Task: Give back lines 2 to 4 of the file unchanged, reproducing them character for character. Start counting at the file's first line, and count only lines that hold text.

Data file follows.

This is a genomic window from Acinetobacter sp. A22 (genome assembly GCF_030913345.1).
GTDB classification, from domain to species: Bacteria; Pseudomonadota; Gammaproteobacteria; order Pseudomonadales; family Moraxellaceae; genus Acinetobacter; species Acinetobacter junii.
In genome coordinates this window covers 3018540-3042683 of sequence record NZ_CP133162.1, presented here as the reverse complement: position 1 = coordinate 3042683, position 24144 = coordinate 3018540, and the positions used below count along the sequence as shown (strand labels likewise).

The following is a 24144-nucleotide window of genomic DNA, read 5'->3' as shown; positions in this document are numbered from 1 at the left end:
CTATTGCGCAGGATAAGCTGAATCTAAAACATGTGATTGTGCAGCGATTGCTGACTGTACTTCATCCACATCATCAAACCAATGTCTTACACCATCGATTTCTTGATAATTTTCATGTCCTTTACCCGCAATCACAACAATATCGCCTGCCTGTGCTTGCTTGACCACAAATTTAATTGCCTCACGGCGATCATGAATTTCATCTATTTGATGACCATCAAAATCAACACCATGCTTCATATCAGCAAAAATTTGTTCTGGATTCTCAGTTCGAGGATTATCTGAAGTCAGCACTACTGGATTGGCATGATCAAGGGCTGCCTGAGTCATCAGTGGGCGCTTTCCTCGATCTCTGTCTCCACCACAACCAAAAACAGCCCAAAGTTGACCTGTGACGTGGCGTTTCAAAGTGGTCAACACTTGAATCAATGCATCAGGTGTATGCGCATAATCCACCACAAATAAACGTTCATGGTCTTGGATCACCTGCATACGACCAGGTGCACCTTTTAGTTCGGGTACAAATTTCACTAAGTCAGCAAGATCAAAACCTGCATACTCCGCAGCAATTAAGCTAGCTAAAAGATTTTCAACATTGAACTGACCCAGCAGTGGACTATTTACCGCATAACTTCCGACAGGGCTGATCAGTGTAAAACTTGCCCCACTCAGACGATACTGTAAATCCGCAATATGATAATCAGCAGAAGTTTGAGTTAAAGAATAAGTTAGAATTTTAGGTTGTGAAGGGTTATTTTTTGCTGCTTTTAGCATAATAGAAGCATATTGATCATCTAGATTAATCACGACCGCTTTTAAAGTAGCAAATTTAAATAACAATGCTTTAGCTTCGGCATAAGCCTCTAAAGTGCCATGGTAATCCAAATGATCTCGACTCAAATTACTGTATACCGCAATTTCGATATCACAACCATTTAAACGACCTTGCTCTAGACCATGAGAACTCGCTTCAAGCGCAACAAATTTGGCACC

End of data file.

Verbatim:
GTDB classification, from domain to species: Bacteria; Pseudomonadota; Gammaproteobacteria; order Pseudomonadales; family Moraxellaceae; genus Acinetobacter; species Acinetobacter junii.
In genome coordinates this window covers 3018540-3042683 of sequence record NZ_CP133162.1, presented here as the reverse complement: position 1 = coordinate 3042683, position 24144 = coordinate 3018540, and the positions used below count along the sequence as shown (strand labels likewise).

The following is a 24144-nucleotide window of genomic DNA, read 5'->3' as shown; positions in this document are numbered from 1 at the left end: